Treasury Select Committee Recommendation: The Saving Gateway

  13.  "There is evidence from abroad and from the emerging findings of the Saving Gateway pilots that matched savings accounts such as those piloted as part of the Saving Gateway provide a clear and understandable framework of support for savers. They also provide clear incentives for those on low incomes who often cannot benefit from tax relief. The first pilot phase of the Saving Gateway showed that matching can encourage genuinely new savers and increased savings. We are concerned that the valuable lessons from the first pilot phase of the Saving Gateway must not be overlooked and that the Gateway must be promoted nationwide at an early stage as a framework for savings for all, although we recognise that in any national roll-out the Government will need to consider the overall match rate, which income levels the scheme should be focused on and the overall cost of the scheme. We recommend that the Government examine ways to encourage the development of matched savings accounts with contributions from the private and charitable sectors."

  14.  The Children's Mutual supports the recommendation.

Treasury Select Committee Recommendation: Capital limits for benefits

  15.  "We welcome the increase in the capital allowances for benefits. We recommend that the Government review the rules on tariff income to ensure that the withdrawal rates for additional saving above capital allowances continue to encourage households on benefits to accrue additional saving".

  16.  The Children's Mutual supports the recommendation.

Treasury Select Committee Recommendation: Housing associations savings with rent accounts

  17.  We recommend that the Government consult on the case for an exemption for Registered Social Landlords from the FSMA requirements to register as a deposit-taker. The Government should consider whether the appropriate degree of regulation could be accomplished through other bodies such as the Housing Corporation.

  18.  The Children's Mutual has no comment—we are not experts in this field.

Treasury Select Committee Recommendation: Savings and other aspects of financial inclusion—Conclusions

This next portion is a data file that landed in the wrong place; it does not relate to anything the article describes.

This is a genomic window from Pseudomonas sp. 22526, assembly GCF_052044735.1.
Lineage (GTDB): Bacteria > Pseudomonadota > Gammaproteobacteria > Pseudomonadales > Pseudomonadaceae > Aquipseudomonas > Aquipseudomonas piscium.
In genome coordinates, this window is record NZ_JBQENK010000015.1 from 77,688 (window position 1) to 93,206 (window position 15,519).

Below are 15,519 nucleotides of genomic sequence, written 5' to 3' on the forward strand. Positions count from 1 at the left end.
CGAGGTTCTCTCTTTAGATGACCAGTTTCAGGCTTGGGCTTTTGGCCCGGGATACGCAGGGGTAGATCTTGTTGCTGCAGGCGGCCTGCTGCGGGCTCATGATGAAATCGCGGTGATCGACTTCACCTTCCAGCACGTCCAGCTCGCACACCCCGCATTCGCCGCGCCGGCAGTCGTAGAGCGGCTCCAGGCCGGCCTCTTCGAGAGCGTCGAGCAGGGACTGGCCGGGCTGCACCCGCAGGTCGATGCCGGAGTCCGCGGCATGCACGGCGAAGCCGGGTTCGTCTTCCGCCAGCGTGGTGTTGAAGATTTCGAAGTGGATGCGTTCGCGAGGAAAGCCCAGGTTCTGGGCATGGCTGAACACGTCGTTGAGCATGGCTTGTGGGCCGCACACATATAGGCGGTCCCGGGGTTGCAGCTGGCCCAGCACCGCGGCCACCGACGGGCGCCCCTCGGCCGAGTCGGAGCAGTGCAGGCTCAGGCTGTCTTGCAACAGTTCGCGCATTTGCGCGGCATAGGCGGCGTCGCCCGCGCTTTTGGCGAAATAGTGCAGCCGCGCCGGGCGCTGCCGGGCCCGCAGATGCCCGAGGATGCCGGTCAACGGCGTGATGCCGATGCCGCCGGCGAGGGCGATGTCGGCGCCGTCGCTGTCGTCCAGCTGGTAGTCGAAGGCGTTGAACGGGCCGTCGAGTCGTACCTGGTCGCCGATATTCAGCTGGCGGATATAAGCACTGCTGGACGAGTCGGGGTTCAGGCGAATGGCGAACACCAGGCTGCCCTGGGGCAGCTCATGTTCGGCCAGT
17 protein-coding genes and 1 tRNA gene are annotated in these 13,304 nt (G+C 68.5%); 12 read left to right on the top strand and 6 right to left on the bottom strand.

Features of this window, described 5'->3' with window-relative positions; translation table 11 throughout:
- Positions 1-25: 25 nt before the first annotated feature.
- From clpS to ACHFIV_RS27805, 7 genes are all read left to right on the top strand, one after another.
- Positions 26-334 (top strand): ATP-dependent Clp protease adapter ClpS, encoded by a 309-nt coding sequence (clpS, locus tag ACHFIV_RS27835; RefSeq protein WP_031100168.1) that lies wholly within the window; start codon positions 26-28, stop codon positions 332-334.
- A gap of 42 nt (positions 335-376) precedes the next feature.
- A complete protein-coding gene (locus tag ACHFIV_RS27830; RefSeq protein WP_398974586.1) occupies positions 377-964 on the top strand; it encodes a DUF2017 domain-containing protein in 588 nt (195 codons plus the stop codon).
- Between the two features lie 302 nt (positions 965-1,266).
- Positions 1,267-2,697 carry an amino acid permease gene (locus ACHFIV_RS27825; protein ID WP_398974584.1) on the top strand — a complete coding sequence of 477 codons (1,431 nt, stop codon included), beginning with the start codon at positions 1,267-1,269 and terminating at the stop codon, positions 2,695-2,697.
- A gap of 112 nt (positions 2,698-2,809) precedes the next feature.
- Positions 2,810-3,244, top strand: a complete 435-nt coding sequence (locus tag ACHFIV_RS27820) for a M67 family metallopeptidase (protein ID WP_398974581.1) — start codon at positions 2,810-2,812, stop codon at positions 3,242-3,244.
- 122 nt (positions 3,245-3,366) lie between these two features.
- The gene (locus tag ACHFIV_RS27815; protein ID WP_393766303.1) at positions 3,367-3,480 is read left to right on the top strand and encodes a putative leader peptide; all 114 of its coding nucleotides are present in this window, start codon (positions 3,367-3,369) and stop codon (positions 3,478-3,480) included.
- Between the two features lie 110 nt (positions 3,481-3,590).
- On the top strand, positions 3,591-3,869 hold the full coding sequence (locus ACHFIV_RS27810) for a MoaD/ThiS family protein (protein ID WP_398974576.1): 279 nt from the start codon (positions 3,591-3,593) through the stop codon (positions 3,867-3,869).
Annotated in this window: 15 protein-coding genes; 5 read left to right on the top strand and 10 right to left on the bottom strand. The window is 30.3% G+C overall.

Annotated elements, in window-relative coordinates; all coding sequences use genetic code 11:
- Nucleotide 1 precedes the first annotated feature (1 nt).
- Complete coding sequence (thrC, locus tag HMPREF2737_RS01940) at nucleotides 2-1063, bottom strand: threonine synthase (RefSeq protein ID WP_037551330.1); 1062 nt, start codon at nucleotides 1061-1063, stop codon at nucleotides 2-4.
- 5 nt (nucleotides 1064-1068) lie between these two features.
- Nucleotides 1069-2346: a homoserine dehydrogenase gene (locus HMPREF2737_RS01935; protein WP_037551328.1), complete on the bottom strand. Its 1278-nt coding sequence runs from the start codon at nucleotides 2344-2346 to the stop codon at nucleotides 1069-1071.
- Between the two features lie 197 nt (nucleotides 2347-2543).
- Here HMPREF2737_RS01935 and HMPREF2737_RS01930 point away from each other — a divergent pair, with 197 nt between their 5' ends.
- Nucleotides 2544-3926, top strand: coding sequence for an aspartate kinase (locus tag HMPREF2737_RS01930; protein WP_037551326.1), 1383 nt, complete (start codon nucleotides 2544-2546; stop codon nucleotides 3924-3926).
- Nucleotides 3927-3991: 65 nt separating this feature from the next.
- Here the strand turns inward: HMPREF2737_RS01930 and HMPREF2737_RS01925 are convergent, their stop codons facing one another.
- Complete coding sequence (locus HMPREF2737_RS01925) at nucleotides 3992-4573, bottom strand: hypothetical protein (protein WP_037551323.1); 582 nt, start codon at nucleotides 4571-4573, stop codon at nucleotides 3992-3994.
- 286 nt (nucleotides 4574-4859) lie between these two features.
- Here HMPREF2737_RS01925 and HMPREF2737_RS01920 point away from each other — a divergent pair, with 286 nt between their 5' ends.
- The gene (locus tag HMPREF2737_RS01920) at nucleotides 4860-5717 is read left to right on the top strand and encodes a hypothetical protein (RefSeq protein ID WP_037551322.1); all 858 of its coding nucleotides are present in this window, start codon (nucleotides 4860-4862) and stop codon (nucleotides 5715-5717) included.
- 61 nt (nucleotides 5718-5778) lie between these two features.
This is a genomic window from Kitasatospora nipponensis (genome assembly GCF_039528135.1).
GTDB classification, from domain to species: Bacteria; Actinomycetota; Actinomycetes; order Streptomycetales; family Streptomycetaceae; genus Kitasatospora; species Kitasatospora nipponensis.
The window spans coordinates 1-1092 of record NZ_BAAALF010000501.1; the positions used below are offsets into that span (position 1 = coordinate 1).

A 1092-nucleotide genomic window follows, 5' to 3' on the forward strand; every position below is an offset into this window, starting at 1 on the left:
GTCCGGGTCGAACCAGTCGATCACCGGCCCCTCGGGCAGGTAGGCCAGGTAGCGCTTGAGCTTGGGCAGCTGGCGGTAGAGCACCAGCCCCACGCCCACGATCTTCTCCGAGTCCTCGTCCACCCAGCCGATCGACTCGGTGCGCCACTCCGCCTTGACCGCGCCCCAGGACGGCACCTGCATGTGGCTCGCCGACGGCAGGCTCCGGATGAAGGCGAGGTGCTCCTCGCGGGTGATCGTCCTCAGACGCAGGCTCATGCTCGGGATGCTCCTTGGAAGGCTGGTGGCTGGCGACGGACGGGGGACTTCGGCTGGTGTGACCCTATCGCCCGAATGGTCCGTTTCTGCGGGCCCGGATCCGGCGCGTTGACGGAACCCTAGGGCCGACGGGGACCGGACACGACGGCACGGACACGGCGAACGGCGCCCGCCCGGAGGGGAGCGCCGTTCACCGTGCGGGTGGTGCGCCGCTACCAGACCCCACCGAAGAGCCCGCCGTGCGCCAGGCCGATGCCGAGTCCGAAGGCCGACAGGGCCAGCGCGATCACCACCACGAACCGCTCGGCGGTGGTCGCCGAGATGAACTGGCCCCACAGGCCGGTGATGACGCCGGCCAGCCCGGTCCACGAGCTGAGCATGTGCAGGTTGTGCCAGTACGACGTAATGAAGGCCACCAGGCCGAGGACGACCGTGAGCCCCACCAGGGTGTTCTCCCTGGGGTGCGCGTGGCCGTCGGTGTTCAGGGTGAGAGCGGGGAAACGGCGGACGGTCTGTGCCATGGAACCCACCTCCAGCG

19.  Saving is not accorded the same priority in the Government's strategy for promoting financial inclusion as credit, advice and banking. The evidence we have received suggests that savings, and the problems of making saving worthwhile and beneficial for those on lower incomes, are integral to any effective strategy on financial inclusion. In our subsequent Report on the roles of the Government and the Financial Inclusion Taskforce and the overall strategy, we will consider further whether the terms of reference of the Taskforce ought to be amended to include access to savings and the role of savings clubs. In the present Report, we have set out a series of recommendations designed to ensure that saving is accorded a higher priority in the context of financial inclusion and that the particular needs of savers and potential savers are at the heart of Government actions to combat poverty and financial exclusion.

  20.  The Children's Mutual supports these Conclusions—saving should be accorded a higher priority in the context of financial inclusion.

    —  Paragraph 62 Treasury Select Committee's First Report of Session 2006-07

  21.  62. As part of the Government's agenda to promote savings it is vital that people are given confidence that their money will be protected. We note that the Farepak scheme was not regulated by the FSA and is outside the scope of the Financial Services Compensation Scheme. We recommend that as a matter of urgency the Government, in conjunction with the OFT and FSA, consider whether appropriate safeguards are in place to protect those who have entrusted their money to others. This should include examination of whether an expansion of the FSA's regulatory responsibilities is necessary, or whether the appropriate degree of regulation could be accomplished through other mechanisms. The Farepak case has highlighted a serious lack of consumer protection which could have much wider implications for savings products of this kind. Given the level of public concern, we want the Government to address this issue with urgency and we want to see evidence of substantial progress by the end of January 2007.

  22.  The Children's Mutual believes that these savings products should be reviewed but with great care and extensive research so that they are regulated according to their merits. For instance one might regulate Farepak-like schemes differently from a scheme people are saving into to support their local Rugby Club, for instance.


    —  The design, promotion and regulation of products in the shorter term savings market, including hamper products, Christmas savings accounts and other similar products and potential products.

  24.  The Children's Mutual sees the attractiveness to consumers for short term savings products which can be identified by them as having a specific purpose, this is very appealing to consumers who like to see how they will be paying for something in the future. However there are concerns about their regulation and we support a review but hope that the principle of continuing to allow consumers access to ways in which to save for specifics is not regulated away.

April 2007